Later in 2007 she was asked to identify patients with obstetric fistula in the community and bring them forward for corrective surgery aboard Mercy Ships. Mercy Ships is an international charity that operates hospital ships in the world, providing free health care and other humanitarian aid.
The nurse, with 11 years experience, objected to her newly given task because, according to her, “obstetric fistula did not exist in Ghana.” Surprisingly, or rather unsurprisingly, she found 10 cases, two of which were from her neighbouring village. She brought the ten women to the coast and they underwent corrective surgery on the Mercy Ship. It was striking to Mantey how fistula was actually hiding in plain sight, and how transformative the surgery was to the lives of the affected women. This marked a new journey, for herself and the hospital and hope for the many women suffering from obstetric fistula in Ghana.
An obstetric fistula is an abnormal opening between a woman’s vagina and bladder and/or rectum causing her urine and/or faeces to continually leak out through the vagina. The affected women are unable to control bodily functions of urination and defecation, they are constantly soiled and wet and smelly. Their pain and shame – aggravated by recurring infections, damage to vaginal tissue that makes sexual activity impossible and almost certain marital breakdown – make fistula sufferers social outcasts, shunned by society, unprioritized by healthcare providers, forgotten by policy makers,
The medical condition itself is caused by complicated childbirth, mainly obstructed labour, occasioned by early (teenage) pregnancies, poor access to maternal and obstetric care, lack of skilled birth attendants, sexual assault, harmful cultural practices, stunted growth, and other underlying social factors.
Prevention requires addressing these issues in a systemic and sustainable way. Early detection of at-risk women and immediate bladder catheterisation help tissue healing and avoids development of fistula. Obstetric fistula can be repaired by simple surgery.
According to WHO, obstetric fistula occurs primarily in sub-Saharan Africa (1.6 cases per 1,000 women) and South Asia (1.2 cases per 1,000 women), with about 2 million women living with fistula, and between 50,000 and 100,000 new cases each year. That’s the unsurprising part of Mantey's identifying 10 fistula cases in her initial outreach.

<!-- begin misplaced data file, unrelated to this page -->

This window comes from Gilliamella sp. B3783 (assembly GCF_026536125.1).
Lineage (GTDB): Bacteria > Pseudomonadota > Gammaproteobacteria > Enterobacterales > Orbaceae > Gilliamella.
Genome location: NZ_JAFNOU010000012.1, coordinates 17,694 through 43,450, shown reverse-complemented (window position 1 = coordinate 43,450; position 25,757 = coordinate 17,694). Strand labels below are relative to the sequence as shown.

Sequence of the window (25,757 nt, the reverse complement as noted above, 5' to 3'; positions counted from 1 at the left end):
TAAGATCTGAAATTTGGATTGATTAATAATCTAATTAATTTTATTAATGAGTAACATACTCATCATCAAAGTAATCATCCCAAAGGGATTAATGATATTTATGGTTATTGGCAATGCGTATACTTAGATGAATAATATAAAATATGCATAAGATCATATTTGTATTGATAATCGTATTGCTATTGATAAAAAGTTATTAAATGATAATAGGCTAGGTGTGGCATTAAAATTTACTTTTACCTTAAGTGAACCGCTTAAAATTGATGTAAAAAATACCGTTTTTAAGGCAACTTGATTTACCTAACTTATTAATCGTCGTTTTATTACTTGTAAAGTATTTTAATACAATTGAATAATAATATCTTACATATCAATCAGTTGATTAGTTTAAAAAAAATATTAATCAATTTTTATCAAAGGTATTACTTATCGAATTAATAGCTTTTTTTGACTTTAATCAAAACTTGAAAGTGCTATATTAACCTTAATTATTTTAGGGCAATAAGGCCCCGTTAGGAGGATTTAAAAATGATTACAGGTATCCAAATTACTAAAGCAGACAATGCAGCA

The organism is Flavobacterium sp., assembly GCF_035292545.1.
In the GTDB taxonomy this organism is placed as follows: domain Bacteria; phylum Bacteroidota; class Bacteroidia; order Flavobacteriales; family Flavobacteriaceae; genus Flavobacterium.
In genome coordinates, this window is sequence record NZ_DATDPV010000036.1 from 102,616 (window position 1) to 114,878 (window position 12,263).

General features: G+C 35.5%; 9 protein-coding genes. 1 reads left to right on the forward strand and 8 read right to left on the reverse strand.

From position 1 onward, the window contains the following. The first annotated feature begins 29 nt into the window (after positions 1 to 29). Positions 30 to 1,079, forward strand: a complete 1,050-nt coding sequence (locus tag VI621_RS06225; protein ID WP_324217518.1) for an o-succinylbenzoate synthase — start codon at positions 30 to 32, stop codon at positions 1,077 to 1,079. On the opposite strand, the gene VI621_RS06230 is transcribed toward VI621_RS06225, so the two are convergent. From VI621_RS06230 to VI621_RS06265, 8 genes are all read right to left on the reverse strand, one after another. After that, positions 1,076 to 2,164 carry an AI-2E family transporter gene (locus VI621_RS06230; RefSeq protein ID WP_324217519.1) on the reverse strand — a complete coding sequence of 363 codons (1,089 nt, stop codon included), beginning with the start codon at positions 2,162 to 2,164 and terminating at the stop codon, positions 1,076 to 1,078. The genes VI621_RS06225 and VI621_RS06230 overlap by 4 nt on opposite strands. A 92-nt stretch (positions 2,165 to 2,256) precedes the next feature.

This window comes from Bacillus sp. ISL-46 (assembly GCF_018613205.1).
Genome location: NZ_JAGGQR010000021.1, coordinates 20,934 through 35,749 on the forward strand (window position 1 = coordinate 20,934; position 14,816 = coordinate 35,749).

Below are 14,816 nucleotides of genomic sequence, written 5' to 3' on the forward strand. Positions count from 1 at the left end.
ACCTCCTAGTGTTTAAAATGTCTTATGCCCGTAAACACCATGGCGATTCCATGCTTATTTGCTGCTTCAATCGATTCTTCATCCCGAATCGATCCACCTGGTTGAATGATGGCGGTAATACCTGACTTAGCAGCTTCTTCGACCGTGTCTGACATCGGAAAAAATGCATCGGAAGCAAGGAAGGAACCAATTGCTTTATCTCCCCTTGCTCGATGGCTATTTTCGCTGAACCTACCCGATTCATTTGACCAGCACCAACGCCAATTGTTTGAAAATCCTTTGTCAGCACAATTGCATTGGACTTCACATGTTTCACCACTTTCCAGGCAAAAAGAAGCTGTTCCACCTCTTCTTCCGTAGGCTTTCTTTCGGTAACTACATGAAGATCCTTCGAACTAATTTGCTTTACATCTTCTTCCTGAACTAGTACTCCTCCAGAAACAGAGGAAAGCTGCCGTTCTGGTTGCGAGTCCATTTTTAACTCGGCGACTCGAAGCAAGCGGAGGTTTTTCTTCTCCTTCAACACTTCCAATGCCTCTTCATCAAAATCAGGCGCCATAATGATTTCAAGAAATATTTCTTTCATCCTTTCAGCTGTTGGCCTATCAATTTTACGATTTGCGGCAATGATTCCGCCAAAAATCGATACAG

Mercy Women’s Catholic Hospital fistula unit
Mercy Women’s Catholic Hospital under the leadership of Cardinal Tuckson, then archbishop in Ghana, established a dedicated fistula unit in 2010 to provide corrective surgery on an ongoing basis, explained Mercy Achau, officer-in-charge of the hospital. There was initial support from overseas church donors, and later some from the government under the Ministry of Gender, and occasional support from local banks and politicians.
Operations of the fistula unit involve identifying the women in community clinics, and when there are at least 10 cases, running a fistula camp. Besides the medical care, the women are provided transport to and fro, food during their stay, and hygiene materials. This is necessary because of the socioeconomic consequences that the women suffer. Medical specialists are brought in from the national teaching hospital to conduct the operations. Initially the success rate was around 60% which eventually attributed to poor nutritional status of the women. So the length of stay was extended by adding two weeks intensive feeding before surgery. The success rate has now reached 80%, with at least three weeks total hospital stay.
A far cry for help
With less than 100 operations performed annually, service provision at the fistula unit is a far cry from the need on the ground. There is a huge backlog of cases and thousands of new cases annually. With no funds to provide services, the fistula unit is almost deserted with Mantey having no good news to give the women with fistula who call her to ask when they will have their life-changing surgery.
A further cry are plans to provide support for economic rehabilitation to the women after the surgery like skills training (e.g., hair dressing, baking, soap making) and startup capital.
This is unlike the optimism expressed by authors in a 2006 WHO document: “Thankfully, fistula has recently begun to gain international attention. Efforts to prevent and treat fistula have … very limited political, financial or institutional support. Now, however, there is a growing global momentum to reduce drastically the incidence of obstetric fistula.”
Even though in many countries church hospitals are the only ones providing fistula surgeries, the need remains extremely high in affected regions, and therefore more should be done. We hear the silent cries of women suffering from obstetric fistula, cries for help, for abundant life that our Lord promised.